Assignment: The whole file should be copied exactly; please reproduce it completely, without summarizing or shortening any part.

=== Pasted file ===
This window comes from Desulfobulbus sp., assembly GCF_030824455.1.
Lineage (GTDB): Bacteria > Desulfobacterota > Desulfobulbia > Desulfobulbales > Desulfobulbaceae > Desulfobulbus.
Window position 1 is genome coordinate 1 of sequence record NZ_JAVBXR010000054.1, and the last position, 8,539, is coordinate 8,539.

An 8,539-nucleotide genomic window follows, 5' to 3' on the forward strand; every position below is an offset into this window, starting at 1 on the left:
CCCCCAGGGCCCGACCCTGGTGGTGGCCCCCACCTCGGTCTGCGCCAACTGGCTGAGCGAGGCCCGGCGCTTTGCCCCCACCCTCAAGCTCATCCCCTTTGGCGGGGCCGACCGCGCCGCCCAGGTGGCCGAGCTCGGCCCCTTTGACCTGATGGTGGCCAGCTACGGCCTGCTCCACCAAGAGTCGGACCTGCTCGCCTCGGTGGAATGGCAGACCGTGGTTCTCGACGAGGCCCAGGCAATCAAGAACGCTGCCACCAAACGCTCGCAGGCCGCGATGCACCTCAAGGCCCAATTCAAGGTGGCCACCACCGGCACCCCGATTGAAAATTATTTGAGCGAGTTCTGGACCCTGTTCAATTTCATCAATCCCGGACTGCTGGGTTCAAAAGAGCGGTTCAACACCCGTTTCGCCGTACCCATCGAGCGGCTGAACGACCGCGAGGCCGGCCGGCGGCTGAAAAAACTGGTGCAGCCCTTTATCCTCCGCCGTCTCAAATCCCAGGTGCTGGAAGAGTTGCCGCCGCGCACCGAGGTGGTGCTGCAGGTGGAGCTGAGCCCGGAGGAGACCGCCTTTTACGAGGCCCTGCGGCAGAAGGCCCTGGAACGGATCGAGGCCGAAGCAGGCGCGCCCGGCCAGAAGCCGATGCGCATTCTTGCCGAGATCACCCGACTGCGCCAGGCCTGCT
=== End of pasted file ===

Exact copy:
This window comes from Desulfobulbus sp., assembly GCF_030824455.1.
Lineage (GTDB): Bacteria > Desulfobacterota > Desulfobulbia > Desulfobulbales > Desulfobulbaceae > Desulfobulbus.
Window position 1 is genome coordinate 1 of sequence record NZ_JAVBXR010000054.1, and the last position, 8,539, is coordinate 8,539.

An 8,539-nucleotide genomic window follows, 5' to 3' on the forward strand; every position below is an offset into this window, starting at 1 on the left:
CCCCCAGGGCCCGACCCTGGTGGTGGCCCCCACCTCGGTCTGCGCCAACTGGCTGAGCGAGGCCCGGCGCTTTGCCCCCACCCTCAAGCTCATCCCCTTTGGCGGGGCCGACCGCGCCGCCCAGGTGGCCGAGCTCGGCCCCTTTGACCTGATGGTGGCCAGCTACGGCCTGCTCCACCAAGAGTCGGACCTGCTCGCCTCGGTGGAATGGCAGACCGTGGTTCTCGACGAGGCCCAGGCAATCAAGAACGCTGCCACCAAACGCTCGCAGGCCGCGATGCACCTCAAGGCCCAATTCAAGGTGGCCACCACCGGCACCCCGATTGAAAATTATTTGAGCGAGTTCTGGACCCTGTTCAATTTCATCAATCCCGGACTGCTGGGTTCAAAAGAGCGGTTCAACACCCGTTTCGCCGTACCCATCGAGCGGCTGAACGACCGCGAGGCCGGCCGGCGGCTGAAAAAACTGGTGCAGCCCTTTATCCTCCGCCGTCTCAAATCCCAGGTGCTGGAAGAGTTGCCGCCGCGCACCGAGGTGGTGCTGCAGGTGGAGCTGAGCCCGGAGGAGACCGCCTTTTACGAGGCCCTGCGGCAGAAGGCCCTGGAACGGATCGAGGCCGAAGCAGGCGCGCCCGGCCAGAAGCCGATGCGCATTCTTGCCGAGATCACCCGACTGCGCCAGGCCTGCT